Monday, June 1, 2009

Those Dream Houses

When you dream of houses—of thick-walled
stucco bungalows skulking across Sonoma,
the gingerbread and bric-a-brac fantasies
of New England, or cold French villas
beside greying seas—you should

dream, too, of bleached linoleum, unpolished
spoons, of dry tangerines in wire baskets,
the velvet dust of shelves and thumb-licked
books, the strange machinery
of basements.

When you walk in dreamt hallways,
between undiscovered rooms where
the etched light of dim lamps picks rust
off iron bedsteads and lingers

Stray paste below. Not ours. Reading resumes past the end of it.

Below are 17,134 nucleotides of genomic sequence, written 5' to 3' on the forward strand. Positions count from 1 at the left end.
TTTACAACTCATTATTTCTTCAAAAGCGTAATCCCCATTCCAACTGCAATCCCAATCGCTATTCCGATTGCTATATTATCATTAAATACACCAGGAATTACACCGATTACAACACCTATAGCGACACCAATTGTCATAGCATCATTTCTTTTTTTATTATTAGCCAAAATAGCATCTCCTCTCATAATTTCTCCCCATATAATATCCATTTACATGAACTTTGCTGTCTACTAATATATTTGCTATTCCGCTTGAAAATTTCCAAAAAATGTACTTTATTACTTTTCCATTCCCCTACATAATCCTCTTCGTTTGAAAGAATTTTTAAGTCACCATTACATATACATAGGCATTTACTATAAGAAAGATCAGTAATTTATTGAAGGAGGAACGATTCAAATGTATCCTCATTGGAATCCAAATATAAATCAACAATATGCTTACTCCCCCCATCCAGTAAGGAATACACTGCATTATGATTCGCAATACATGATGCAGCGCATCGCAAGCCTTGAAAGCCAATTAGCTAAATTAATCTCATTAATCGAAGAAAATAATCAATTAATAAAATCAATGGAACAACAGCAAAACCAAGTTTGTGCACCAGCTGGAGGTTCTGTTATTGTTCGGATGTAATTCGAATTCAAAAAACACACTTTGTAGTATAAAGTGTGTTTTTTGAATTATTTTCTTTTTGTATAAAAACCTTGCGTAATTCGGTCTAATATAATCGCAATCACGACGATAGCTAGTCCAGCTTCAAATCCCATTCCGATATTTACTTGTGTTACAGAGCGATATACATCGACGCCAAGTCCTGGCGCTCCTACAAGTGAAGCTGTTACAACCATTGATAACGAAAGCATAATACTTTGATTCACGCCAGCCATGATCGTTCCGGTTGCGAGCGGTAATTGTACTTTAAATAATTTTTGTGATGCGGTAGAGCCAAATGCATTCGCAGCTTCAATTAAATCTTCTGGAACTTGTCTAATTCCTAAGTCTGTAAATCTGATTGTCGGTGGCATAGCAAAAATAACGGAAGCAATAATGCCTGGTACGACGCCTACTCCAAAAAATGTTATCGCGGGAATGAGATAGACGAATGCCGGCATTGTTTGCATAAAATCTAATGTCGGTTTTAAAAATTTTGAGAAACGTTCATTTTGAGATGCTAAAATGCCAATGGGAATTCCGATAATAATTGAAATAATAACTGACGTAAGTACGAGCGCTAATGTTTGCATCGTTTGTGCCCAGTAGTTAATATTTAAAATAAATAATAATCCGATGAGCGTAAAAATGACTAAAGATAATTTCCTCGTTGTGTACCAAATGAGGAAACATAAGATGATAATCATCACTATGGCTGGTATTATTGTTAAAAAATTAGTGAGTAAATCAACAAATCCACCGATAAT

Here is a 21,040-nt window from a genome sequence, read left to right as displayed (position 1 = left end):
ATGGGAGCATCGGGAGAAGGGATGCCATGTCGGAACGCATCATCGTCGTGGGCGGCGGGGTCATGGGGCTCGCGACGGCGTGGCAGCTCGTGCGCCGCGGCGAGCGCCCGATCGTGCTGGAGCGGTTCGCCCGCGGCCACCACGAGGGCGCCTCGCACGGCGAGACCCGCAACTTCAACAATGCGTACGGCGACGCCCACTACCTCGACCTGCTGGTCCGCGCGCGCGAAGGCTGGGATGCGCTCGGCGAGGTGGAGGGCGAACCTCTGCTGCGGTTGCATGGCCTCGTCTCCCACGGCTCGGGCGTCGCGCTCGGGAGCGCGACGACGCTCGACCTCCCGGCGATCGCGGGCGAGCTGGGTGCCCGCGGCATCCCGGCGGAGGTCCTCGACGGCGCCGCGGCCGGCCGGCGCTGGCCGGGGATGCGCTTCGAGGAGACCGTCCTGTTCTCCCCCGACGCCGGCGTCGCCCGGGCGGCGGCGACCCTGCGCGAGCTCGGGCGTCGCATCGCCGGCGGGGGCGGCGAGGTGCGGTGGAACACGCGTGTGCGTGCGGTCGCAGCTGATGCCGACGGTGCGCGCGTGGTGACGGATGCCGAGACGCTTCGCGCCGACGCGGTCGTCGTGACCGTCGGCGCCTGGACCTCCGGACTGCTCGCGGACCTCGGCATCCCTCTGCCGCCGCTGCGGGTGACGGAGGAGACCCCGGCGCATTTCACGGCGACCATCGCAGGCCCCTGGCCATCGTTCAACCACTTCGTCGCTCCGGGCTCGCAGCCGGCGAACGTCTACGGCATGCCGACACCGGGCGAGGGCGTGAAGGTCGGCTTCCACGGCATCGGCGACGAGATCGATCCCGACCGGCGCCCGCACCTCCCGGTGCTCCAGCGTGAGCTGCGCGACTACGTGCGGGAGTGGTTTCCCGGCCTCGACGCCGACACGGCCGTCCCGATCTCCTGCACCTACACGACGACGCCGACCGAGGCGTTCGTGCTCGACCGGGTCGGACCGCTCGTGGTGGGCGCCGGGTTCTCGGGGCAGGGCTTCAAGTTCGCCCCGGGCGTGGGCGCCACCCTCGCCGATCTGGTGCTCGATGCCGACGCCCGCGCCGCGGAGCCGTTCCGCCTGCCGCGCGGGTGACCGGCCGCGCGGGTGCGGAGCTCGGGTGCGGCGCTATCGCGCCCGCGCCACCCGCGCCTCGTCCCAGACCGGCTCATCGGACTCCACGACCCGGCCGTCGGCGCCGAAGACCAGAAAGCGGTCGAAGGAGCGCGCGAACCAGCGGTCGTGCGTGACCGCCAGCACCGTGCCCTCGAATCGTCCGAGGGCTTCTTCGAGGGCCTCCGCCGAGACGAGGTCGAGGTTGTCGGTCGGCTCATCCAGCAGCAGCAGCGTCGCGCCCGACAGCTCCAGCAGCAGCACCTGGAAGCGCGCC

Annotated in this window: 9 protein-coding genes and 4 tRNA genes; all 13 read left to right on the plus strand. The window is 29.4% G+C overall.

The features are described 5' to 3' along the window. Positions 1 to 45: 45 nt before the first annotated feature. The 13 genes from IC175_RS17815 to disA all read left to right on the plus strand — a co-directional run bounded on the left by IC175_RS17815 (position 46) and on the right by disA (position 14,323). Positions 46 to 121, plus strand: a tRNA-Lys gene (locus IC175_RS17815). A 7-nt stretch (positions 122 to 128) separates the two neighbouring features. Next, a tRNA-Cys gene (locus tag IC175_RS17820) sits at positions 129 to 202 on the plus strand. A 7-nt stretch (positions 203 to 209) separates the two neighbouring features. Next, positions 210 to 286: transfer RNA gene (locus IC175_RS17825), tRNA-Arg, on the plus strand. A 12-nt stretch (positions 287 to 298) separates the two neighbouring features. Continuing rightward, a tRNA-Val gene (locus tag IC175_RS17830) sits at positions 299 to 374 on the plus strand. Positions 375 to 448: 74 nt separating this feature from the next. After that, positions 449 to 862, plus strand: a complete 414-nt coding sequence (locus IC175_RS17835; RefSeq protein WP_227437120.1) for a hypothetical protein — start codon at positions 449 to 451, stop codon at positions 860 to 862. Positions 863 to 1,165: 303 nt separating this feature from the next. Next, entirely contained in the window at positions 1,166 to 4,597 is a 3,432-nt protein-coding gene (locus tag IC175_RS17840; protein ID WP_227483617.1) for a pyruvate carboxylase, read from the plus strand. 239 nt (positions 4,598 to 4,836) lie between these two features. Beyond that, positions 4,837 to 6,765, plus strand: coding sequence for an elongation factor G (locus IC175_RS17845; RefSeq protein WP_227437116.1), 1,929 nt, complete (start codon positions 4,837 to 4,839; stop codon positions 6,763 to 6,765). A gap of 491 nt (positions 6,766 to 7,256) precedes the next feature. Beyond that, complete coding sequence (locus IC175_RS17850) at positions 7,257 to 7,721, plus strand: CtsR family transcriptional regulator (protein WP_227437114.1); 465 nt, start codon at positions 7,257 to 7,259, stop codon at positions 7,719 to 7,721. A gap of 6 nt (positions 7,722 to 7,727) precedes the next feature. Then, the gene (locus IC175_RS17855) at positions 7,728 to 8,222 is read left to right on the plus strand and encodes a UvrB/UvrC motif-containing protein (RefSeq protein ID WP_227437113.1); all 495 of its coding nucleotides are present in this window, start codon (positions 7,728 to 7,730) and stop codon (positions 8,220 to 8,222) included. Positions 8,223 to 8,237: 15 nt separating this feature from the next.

over the many-fingered clocks,

you should dream as well of the closets—
filled, as they are, with feathers
and peeling sequins, hatboxes,
failed prom dresses, the detritus
of mousey sweaters, cedar shavings.

And when the dreaming takes you
to hopeless chests never meant
for a bride—where soft-edged cards
of sewing needles and a grandmotherly
jar of mixed buttons horde their

dreams of usefulness—then,
and only then, will you understand
the sharp wit of broken windows,
and the clean-swept floors

of an unfurnished mind.

This poem first appeared in  Full of Crow, June 2009.

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